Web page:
Suda Goichi (須田剛一) is a video game designer and the CEO of Grasshopper Manufacture. The "51" in his nickname, Suda51, is a pun on his given name: In Japanese, go means 5, and ichi means 1, although the character for go used in his name does not actually mean 5. His most famous works include Moonlight Syndrome for the PlayStation, The Silver, Flower, Sun and Rain, Michigan: Report from Hell, killer7, and No More Heroes. He and his studio have also done work on numerous other projects, including the Fire Pro Wrestling and Fatal Frame series.
Suda was born in Nagano, Nagano Prefecture, Japan, January 2, 1968.
In the early 90's, he worked as an undertaker, but couldn't stand the job because of the smell, which frequently reduced him to vomiting. Wanting to get out of this job as quickly as possible, he applied to an ad for a position at Human Entertainment, which was looking for employees to work on Super Fire Pro Wrestling 3 Final Bout. Due to his knowledge and fandom of pro wrestling, Suda was convinced he would get the job, but several weeks passed without a reply. Thinking that he had not gotten the job, he decided he should settle into life as an undertaker, when he received a call from Human telling him he had been hired as a scenario writer, due in large part to the fact that the company was lacking in personnel with extensive knowledge of the sport. The next game he would work on, Super Fire Pro Wrestling Special, remains one of his most infamous due to its shocking ending.
Suda then worked on games in the Syndrome series until his departure in 1998 shortly before Human disbanded. He went on to form his own company, Grasshopper Manufacture, and began work on The Silver. This game marked the beginning of the company's signature "Film Window" style of editing, where text bounces and jiggles onto the screen at random. In 2001, Grasshopper produced Flower, Sun, and Rain, another Suda original. The studio also worked on Shining Soul II.
In 2005, Suda finally gained widespread recognition for his seminal masterpiece, killer7, which gained a great deal more media coverage than his previous efforts. While not a huge commercial hit, the game garnered a large cult following and in addition, killer7 also brought Grasshopper Manufacturer to the interest of many North American gamers who may not have known about it before.
Grasshopper later collaborated with Marvelous Interactive to release Contact for the Nintendo DS. The game was a much smaller hit than killer7, as the game's director opted for a more "family-friendly" title.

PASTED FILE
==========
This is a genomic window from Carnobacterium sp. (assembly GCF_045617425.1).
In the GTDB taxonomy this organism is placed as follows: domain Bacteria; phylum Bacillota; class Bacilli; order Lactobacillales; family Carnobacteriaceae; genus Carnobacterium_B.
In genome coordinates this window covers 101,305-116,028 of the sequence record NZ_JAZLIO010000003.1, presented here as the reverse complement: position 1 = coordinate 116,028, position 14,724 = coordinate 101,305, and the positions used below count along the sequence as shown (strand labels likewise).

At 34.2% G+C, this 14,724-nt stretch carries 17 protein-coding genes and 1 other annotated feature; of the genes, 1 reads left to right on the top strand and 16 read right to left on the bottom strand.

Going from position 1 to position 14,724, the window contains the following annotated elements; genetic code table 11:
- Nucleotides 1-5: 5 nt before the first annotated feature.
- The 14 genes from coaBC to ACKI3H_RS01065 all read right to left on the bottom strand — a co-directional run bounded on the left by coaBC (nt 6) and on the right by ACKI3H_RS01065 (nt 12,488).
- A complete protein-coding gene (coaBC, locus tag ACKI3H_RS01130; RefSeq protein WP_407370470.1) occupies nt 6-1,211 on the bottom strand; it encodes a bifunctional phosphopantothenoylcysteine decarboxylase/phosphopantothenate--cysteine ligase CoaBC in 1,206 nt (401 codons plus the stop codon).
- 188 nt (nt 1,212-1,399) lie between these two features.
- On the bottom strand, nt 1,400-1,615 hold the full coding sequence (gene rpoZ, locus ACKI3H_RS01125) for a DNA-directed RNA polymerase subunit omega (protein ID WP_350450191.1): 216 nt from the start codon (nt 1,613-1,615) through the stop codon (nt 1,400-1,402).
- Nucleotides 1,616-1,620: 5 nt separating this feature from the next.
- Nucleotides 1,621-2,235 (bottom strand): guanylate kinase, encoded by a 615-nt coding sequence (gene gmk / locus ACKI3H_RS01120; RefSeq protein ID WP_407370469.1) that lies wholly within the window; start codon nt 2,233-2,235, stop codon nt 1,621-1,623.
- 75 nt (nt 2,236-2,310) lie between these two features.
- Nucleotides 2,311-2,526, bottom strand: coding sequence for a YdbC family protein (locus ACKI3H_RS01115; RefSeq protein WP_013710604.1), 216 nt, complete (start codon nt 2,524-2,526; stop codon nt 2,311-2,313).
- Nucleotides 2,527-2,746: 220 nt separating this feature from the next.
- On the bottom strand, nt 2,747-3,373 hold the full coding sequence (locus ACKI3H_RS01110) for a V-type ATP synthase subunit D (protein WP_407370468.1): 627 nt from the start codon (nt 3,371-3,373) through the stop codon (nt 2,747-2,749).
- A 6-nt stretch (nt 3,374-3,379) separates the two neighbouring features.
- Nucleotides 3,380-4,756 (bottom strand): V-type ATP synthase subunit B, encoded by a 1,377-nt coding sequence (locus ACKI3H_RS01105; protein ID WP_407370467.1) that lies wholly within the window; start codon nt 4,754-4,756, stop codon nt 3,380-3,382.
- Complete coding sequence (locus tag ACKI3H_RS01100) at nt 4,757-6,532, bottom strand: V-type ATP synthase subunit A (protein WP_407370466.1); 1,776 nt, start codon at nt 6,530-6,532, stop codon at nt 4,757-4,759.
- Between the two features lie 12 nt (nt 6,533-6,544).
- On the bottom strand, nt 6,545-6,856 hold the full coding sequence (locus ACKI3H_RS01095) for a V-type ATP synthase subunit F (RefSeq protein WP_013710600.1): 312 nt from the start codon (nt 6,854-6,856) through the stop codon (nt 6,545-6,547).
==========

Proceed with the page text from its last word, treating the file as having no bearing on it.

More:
On December 6, 2007, No More Heroes was released in Japan, and later in the rest of the world during early 2008. Suda expressed disappointment in the Japanese sales of the game, saying that only Nintendo is doing well in regard to the Wii's success because of its adoption by casual gamers. He later stated his comment was being misinterpreted, saying his "point was that No More Heroes, unlike a lot of Nintendo Wii titles currently available is the kind of product which will attract a different kind of consumer to the hardware, i.e. gamers who are looking for a different genre to the products which have been successful on this platform thus far." Outside of Japan, sales of the game have fared much better. In the United States, around 200,000 copies have been shipped, with about 100,000 copies sold, as opposed to just 40,000 copies shipped in Japan since launch. 160,000 copies are expected to be shipped for the European release.
He apparently had some involvement in the development of Super Smash Bros. Brawl, as his nickname "Suda51" appears in the credits for the single-player Subspace Emissary mode.
In a March 15, 2008 interview with Computer and Video Games, Suda51 revealed that beyond the Xbox 360 game in development by Grasshopper, he would be interested in producing No More Heroes 2 for the Wii, on the condition that the game sells enough to convince its publishers.
Many of Goichi Suda's games developed under Grasshopper Manufacture exhibit similar trademarks such as:
- Deliberate pixelation of menu screens, or other elements (The Silver, Flower, Sun, and Rain, No More Heroes and No More Heroes 2: Desperate Struggle).
- A backdrop showing the Moon (The Silver, Flower, Sun, and Rain, killer7, No More Heroes 2: Desperate Struggle and Killer Is Dead).
- A video game within a video game (the virtual killer7 game in killer7; Dragon & Dragon and F-1 Racer in Contact; Pure White Giant Glastonbury in No More Heroes; Bizarre Jelly 5 in No More Heroes 2: Desperate Struggle; Acts 4-2, 4-4 and 4-6 in Shadows of the DAMNED; the playable arcade cabinets in Lollipop Chainsaw).
- Assassins as main characters (Garcian Smith in killer7; Travis Touchdown in No More Heroes; Travis Touchdown, Shinobu and Henry in No More Heroes 2: Desperate Struggle; Garcia Hotspur in Shadows of the DAMNED; Mondo Zappa in Killer Is Dead).
- Characters who break the fourth wall (Sumio Mondo, Sue Sding and Shoutaro Kai in Flower, Sun, and Rain; Travis Touchdown, Jeane, Henry and Sylvia Christel in No More Heroes; Travis Touchdown and Sylvia Christel in No More Heroes 2: Desperate Struggle; Johnson in Shadows of the DAMNED; Mondo Zappa in Killer Is Dead).
- Disembodied heads (Kyoko Kazan in Moonlight Syndrome; Susie Sumner in killer7; Death Metal and Speed Buster in No More Heroes; Bishop Shidux in No More Heroes 2: Desperate Struggle; Johnson in Shadows of the DAMNED; Nick Carlyle in Lollipop Chainsaw
- Excessively long passages (beneath Eleki Island in Flower, Sun, and Rain, the Senton Splash Tunnel in No More Heroes, the housing complex in No More Heroes 2: Desperate Struggle; darkness voids in Shadows of the DAMNED; Mondo Zappa's dreams in Killer Is Dead).
- "Film Window" style of editing text in cutscenes (The Silver; killer7; Samurai Champloo: Sidetracked; Killer Is Dead).